Elgar Howarth’s arrangement of Pictures is the most popular brass arrangement among the several dozen that have been accomplished by various hands. Generally, brass arrangements of the complete work don’t attempt it with fewer than five players, and the upper end of the brass spectrum includes several arrangements for an entire brass band. Howarth’s arrangement falls towards the larger end of that spectrum of forces, calling as it does for two piccolo trumpets, three trumpets in E? or C, a flugelhorn in B?, four horns, three trombones, euphonium, two tubas, and percussion. There are good reasons for this arrangement’s popularity, foremost of which is its idiomatic writing for the brass. Simply put, it is to brass what Ravel is to the orchestra. However, Howarth hasn’t attempted to make a brass version out of Ravel’s orchestration, obvious from the very opening where he substitutes the more mellow flugelhorn for Ravel’s trumpet. The flugelhorn is also given the solo in “Il vecchio Castello” that the French master allotted to the alto saxophone. The “answer” to the plaintive melody comes in measure 15, and Howarth gives this to an off-stage trumpet, the sound of which in the present performance could not be more evocative and effective.

Like Ashkenazy, whose orchestral arrangement was written (to the best of my knowledge) several years after the Howarth, one hears the opening melody in “Byd?o” given to the four horns in unison, an improvement on Ravel’s tenor tuba, in my judgment. In the “Ballet of Unhatched Chicks,” Howarth creates a stunning effect by combining piccolo trumpets in flutter tongue with trills in the same instruments. Likewise, one hardly misses the ethereal tremolo in the violins in Ravel at the opening of “Con mortuis,” when Howarth substitutes trumpet tremolo with cup mutes combined with xylophone tremolo. The effect is every bit as mysterious and haunting as Ravel’s, and the Swiss players bring it off superbly, as they do virtually all the effects called for in this superb arrangement.

In a few places, including the final grand sweep of the concluding measures of “Baba-Yaga” that lead attacca into “Great Gate,” conductor Lutz Köhler has his piccolo trumpet players add the octave above what Howarth calls for in his score. It’s certainly closer to Mussorgsky’s original, and if you’ve got the players that can hit those notes, why not? Köhler’s pacing and weighting of lines through the work is masterful, no surprise, given that this is his third recording of the Howarth arrangement. Previously, he has made recordings with brass ensembles from the Jungen Deutschen Philharmonie and the Frankfurt Radio Symphony.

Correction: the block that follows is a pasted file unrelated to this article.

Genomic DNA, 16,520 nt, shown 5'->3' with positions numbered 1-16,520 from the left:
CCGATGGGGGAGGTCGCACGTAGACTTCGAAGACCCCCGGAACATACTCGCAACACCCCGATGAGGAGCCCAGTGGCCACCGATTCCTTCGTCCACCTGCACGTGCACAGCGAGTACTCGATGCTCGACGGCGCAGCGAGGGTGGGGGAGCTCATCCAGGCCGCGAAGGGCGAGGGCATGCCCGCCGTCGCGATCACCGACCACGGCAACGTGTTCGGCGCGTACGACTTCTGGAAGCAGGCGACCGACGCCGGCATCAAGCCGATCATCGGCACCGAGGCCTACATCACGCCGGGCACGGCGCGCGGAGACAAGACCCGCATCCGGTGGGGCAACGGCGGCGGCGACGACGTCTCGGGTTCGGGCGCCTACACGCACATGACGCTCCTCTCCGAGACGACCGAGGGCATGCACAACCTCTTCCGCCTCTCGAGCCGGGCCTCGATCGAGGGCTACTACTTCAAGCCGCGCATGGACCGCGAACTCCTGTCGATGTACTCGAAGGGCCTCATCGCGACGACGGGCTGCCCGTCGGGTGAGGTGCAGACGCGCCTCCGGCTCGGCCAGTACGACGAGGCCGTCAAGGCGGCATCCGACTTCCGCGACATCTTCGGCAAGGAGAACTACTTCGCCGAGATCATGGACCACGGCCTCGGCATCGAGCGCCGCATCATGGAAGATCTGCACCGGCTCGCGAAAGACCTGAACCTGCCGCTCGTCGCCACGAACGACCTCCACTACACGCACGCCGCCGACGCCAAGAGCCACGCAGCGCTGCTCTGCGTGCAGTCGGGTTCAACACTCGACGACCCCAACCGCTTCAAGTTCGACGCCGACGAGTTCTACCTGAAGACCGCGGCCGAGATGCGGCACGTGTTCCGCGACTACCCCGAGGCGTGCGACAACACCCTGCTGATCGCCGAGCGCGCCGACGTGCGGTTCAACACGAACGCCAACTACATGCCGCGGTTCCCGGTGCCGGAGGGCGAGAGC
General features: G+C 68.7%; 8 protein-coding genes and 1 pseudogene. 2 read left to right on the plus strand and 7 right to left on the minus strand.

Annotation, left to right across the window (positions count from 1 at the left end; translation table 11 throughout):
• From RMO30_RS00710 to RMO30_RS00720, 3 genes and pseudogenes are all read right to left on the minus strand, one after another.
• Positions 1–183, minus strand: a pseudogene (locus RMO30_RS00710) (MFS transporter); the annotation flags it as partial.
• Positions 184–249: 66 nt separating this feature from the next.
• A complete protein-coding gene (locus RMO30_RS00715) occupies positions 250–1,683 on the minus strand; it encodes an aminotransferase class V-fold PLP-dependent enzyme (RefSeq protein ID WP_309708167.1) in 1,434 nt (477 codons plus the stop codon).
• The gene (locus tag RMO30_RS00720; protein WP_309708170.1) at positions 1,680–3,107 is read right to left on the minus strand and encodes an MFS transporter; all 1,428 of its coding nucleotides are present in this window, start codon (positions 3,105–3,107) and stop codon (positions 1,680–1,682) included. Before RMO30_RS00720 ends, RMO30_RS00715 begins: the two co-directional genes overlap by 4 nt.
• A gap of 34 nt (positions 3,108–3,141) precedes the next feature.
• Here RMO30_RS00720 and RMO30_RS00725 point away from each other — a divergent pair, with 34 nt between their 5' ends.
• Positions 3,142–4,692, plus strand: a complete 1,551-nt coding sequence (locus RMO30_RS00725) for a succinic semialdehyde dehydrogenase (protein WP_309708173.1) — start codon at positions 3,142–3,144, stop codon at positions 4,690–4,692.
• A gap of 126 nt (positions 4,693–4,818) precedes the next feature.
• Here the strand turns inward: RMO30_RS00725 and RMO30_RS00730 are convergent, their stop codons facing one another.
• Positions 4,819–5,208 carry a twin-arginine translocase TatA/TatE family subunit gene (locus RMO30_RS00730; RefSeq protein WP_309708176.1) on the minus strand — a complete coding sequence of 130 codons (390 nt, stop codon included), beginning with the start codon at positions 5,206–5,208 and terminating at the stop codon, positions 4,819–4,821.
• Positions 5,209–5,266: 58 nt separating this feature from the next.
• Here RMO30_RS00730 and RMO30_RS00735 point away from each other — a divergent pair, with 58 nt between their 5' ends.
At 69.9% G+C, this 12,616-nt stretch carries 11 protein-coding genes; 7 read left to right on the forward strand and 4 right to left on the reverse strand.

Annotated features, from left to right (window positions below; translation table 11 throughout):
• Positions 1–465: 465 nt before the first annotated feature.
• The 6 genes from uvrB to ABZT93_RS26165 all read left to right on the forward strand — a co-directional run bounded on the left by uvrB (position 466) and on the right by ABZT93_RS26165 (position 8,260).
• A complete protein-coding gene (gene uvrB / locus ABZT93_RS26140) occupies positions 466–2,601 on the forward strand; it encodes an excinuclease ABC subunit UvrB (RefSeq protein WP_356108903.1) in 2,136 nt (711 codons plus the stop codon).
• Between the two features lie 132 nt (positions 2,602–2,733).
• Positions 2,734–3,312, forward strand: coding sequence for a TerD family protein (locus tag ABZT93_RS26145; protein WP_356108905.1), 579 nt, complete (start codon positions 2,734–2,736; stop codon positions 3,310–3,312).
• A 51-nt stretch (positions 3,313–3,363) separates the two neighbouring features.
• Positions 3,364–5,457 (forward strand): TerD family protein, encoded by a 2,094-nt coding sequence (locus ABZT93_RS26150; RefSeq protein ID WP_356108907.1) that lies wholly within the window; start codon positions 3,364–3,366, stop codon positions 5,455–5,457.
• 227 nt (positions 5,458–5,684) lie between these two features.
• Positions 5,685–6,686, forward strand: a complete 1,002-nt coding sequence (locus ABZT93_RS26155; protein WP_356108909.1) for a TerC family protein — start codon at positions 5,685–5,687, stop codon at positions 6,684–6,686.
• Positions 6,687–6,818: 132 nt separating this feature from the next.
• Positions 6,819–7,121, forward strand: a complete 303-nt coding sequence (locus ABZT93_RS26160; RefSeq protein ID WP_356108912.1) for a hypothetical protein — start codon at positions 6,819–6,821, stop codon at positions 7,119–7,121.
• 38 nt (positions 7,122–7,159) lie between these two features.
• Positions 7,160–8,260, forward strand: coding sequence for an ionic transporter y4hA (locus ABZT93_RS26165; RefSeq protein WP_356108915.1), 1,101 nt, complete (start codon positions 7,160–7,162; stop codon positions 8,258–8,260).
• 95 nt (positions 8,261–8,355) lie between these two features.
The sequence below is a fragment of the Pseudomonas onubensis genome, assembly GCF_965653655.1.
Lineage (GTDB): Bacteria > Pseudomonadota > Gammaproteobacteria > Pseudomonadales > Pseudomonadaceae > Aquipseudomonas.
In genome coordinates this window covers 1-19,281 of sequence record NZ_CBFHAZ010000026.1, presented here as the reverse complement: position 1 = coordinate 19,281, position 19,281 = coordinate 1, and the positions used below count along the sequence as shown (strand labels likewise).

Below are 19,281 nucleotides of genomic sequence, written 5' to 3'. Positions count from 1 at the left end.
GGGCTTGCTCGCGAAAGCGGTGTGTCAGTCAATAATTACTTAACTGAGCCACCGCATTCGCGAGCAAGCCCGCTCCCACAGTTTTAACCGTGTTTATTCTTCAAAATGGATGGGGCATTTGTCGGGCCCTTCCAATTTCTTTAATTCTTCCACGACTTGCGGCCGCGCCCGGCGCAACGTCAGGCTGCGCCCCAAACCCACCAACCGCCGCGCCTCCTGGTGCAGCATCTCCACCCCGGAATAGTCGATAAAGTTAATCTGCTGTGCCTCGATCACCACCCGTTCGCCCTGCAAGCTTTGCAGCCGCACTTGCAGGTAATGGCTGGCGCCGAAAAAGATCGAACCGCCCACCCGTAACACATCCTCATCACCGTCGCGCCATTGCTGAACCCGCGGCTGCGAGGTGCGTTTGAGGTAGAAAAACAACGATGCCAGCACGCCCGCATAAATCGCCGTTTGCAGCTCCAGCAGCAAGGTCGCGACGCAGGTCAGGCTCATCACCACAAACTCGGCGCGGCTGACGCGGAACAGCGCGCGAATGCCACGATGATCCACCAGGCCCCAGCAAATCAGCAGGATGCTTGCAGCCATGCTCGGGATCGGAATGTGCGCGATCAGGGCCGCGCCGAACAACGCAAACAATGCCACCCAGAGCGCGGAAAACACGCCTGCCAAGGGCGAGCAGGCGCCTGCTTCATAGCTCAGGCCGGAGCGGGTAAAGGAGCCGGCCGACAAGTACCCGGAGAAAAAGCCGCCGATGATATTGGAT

Only in the extremely demanding technical passages of “Limoges” did I hear any playing that was very slightly less than perfect in the present recording, although they execute it as well as Howarth does in his own reading with the Philip Jones Brass Ensemble on Argo. And speaking of comparisons, I find the sound on my Argo LP slightly fuller and richer than that on the Accentus Music CD under review, but the latter is quite acceptable, and I actually didn’t notice any deficiency in its sonics until I A-B’d it with the Argo.

This CD, then, will richly reward brass lovers, Mussorgsky enthusiasts, and a host of other listeners who just want to experience a fine recital.

FANFARE: David DeBoor Canfield
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Works on This Recording

Night on the Bare Mountain by Modest Mussorgsky
Orchestra/Ensemble:  Lucerne Festival Orchestra Brass Ensemble
Period: Romantic 
Written: 1866; Russia 
Notes: Arranger: Andreas N. Tarkmann. 
Songs and dances of death by Modest Mussorgsky
Orchestra/Ensemble:  Lucerne Festival Orchestra Brass Ensemble
Period: Romantic 
Written: 1875-1877; Russia 
Notes: Arranger: Steven Verhaert. 
Pictures at an Exhibition (arrangements and orchestrations other than Ravel's) by Modest Mussorgsky
Orchestra/Ensemble:  Lucerne Festival Orchestra Brass Ensemble
Period: Romantic 
Written: 1874; Russia 
Notes: Arranger: Elgar Howarth.